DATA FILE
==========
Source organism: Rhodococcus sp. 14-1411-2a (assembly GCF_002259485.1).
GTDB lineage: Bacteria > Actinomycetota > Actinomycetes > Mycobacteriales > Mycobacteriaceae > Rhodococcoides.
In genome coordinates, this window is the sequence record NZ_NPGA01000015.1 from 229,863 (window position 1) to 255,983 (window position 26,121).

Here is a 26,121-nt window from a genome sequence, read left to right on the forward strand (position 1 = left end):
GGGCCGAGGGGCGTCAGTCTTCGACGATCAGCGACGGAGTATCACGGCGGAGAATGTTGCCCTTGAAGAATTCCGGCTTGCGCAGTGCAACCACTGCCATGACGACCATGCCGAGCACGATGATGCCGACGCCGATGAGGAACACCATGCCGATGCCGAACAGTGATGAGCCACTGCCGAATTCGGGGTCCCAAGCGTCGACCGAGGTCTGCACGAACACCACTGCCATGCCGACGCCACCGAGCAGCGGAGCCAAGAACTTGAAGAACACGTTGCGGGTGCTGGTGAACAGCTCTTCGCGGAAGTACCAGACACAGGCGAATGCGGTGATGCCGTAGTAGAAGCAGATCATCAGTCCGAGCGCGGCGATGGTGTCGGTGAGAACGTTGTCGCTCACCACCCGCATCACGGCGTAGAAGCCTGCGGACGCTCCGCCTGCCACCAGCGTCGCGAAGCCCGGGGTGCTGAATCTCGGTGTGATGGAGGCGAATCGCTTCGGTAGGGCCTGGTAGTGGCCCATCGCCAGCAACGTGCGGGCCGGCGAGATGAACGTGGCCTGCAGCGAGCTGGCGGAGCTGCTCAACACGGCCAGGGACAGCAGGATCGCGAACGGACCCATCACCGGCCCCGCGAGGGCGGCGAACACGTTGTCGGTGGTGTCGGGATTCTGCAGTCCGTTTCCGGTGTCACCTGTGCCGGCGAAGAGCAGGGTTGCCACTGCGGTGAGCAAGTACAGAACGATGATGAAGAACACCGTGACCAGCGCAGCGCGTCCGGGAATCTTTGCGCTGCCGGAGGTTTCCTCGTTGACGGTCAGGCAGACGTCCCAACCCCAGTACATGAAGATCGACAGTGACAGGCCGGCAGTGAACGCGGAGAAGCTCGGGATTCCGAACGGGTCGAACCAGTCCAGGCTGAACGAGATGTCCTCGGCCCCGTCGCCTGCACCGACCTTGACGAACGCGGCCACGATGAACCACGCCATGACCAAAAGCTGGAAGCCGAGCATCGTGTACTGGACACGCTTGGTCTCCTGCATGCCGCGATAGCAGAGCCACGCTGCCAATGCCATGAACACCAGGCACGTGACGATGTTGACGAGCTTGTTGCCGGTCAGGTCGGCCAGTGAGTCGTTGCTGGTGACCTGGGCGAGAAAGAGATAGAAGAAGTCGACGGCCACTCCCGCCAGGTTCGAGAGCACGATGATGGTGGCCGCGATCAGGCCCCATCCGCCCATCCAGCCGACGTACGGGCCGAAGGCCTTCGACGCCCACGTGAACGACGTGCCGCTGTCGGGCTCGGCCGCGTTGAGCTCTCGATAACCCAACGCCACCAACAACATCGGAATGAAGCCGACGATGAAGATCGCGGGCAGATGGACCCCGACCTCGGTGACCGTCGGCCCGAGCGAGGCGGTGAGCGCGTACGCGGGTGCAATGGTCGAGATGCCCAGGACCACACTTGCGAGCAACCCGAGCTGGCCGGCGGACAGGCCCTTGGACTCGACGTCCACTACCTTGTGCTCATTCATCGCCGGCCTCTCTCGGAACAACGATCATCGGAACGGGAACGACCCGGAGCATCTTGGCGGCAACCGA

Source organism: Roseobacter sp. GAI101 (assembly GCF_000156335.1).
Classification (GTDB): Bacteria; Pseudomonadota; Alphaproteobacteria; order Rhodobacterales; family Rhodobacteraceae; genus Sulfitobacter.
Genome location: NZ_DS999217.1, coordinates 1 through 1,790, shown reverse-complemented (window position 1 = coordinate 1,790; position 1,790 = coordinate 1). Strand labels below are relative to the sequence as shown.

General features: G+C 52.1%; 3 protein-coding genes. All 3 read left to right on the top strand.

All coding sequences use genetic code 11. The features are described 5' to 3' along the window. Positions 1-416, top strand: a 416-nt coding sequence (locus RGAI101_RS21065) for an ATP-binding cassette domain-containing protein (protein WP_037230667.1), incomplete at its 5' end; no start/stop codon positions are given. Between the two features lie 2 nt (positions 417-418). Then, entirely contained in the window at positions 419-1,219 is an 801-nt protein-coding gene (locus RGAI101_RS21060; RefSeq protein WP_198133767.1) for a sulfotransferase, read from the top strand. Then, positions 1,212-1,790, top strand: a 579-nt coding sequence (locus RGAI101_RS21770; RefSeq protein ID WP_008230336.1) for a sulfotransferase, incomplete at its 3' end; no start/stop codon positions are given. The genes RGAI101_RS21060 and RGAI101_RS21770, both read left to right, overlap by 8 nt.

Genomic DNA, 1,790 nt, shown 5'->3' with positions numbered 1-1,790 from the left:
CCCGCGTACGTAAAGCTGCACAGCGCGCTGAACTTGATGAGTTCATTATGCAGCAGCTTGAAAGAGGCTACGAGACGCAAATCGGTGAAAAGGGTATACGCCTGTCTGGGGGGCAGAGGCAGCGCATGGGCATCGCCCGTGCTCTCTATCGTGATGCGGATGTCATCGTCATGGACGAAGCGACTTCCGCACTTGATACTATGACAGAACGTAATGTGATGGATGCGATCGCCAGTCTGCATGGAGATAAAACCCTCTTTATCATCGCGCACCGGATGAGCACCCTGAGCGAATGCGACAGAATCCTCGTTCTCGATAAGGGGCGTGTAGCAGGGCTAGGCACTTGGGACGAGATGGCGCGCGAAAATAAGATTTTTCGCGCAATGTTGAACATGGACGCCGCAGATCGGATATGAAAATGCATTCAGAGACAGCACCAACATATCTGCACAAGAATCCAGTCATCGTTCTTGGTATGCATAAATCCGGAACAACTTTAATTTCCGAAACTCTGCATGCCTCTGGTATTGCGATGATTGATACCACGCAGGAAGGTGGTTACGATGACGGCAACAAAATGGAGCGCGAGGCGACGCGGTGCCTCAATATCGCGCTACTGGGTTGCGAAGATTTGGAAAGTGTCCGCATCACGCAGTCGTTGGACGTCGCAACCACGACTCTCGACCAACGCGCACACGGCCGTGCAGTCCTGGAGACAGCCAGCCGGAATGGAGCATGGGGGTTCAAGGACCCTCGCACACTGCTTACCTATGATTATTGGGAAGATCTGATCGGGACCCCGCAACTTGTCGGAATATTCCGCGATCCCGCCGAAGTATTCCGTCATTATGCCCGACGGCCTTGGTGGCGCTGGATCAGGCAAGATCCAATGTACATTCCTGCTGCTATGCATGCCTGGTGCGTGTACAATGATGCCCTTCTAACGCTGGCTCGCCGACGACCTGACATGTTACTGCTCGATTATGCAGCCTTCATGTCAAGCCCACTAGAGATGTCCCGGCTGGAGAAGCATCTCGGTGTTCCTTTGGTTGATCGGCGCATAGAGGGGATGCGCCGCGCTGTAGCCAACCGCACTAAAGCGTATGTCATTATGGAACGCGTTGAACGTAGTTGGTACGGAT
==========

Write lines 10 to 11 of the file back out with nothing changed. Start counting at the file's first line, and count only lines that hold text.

All coding sequences use genetic code 11. The features are described 5' to 3' along the window. Positions 1-416, top strand: a 416-nt coding sequence (locus RGAI101_RS21065) for an ATP-binding cassette domain-containing protein (protein WP_037230667.1), incomplete at its 5' end; no start/stop codon positions are given. Between the two features lie 2 nt (positions 417-418). Then, entirely contained in the window at positions 419-1,219 is an 801-nt protein-coding gene (locus RGAI101_RS21060; RefSeq protein WP_198133767.1) for a sulfotransferase, read from the top strand. Then, positions 1,212-1,790, top strand: a 579-nt coding sequence (locus RGAI101_RS21770; RefSeq protein ID WP_008230336.1) for a sulfotransferase, incomplete at its 3' end; no start/stop codon positions are given. The genes RGAI101_RS21060 and RGAI101_RS21770, both read left to right, overlap by 8 nt.

Genomic DNA, 1,790 nt, shown 5'->3' with positions numbered 1-1,790 from the left: